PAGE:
>>> of its own". So a script would see the '~' character and interpret
>>> that as a new line. The script would have mistaken the "+river" for
>>> a different line. The git diff --help documentation does not explain
>>> what to do in this scenario.
>>> I expected this:
>>>   The fox jumped over the
>>> -wall.
>>> +river.
>>> ~
>> This is also consistent with the behaviour I mentioned above.
>> A script would need to interpret this as:
>> delete "wall"        (this starts the streak of deletions)
>> go to next line
>> delete "Blah1e32"
>> ...
>> and as soon as it sees a '+', that is, an addition, it knows
>> the series of deletions are done with, so it will add "river"
>> to the last line that was common to both, that is,
>> "the fox jumped over the".
>>> Is this a bug? If not, how do I make the distinction that the {+river+} (in the first case) and the +river (in the 2nd case) is really for the first line?
>> I do not think this is a bug, because it does not really
>> deviate from any specified behaviour. But I do see the source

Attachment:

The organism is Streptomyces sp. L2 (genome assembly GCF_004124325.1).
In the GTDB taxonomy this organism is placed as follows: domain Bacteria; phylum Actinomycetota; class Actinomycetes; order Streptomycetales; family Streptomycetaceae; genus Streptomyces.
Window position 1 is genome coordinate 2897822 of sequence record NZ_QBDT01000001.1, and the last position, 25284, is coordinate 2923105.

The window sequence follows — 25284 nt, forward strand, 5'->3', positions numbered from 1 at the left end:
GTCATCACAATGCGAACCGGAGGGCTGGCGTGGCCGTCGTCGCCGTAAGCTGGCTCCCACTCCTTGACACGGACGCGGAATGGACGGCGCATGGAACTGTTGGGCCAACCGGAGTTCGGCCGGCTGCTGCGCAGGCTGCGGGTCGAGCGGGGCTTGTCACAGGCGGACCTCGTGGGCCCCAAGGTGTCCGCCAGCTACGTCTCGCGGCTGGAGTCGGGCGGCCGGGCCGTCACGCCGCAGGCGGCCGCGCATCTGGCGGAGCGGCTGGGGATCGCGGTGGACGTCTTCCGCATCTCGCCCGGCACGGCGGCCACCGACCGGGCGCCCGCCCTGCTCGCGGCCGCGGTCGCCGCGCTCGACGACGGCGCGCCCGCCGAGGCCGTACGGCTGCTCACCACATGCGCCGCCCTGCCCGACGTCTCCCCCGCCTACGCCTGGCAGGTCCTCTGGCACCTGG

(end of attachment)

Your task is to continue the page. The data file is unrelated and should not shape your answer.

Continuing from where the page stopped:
>> of confusion.
>> I hope I could explain that well enough.
> I do think it's somewhere between a "bug" and a "missing feature"
> though.
> The core issue here is that in diff.c we "fake up" the whole word-diff
> mode by essentially taking both sides, splitting them on whitespace, and
> then diffing that. So for A/B like:
>      A: foo bar
>         baz
>      B: foo baz
>         boo
> We diff:
>      A: foo\nbar\nbaz
>      B: foo\nbaz\nboo
> If you insert an extra newline into that stream you'll get different
> results, which is closer to what the Count is expecting here.
> In this case using --word-diff-regex='[^\n]' will produce:
>      The fox jumped over the [-wall-]{+river+}.
> But the rest of the output isn't ideal, exercise for the user and all
> that.
> The bug is arguably that we should be doing this by default, i.e. we
> split up our output into "\n" internally, and arguably confuse that with
> what the user wanted from their input.
> But see bf82940dbf1 (color-words: enable REG_NEWLINE to help user,
> 2009-01-17) which is probably the source of the "bug" here (if any) for
> a trade-off related to that.

  reply	other threads:[~2021-04-30  4:12 UTC|newest]

Thread overview: 7+ messages / expand[flat|nested]  mbox.gz  Atom feed  top
2021-04-20 16:38 git diff word diff bug?? Count of San Francisco
2021-04-25  8:54 ` Atharva Raykar
2021-04-26  9:45   ` Ævar Arnfjörð Bjarmason
2021-04-30  4:12     ` Count of San Francisco [this message]
2021-05-02 18:00     ` Phillip Wood
2021-05-03  9:47       ` Phillip Wood
2022-06-07 22:40         ` Scott Phuong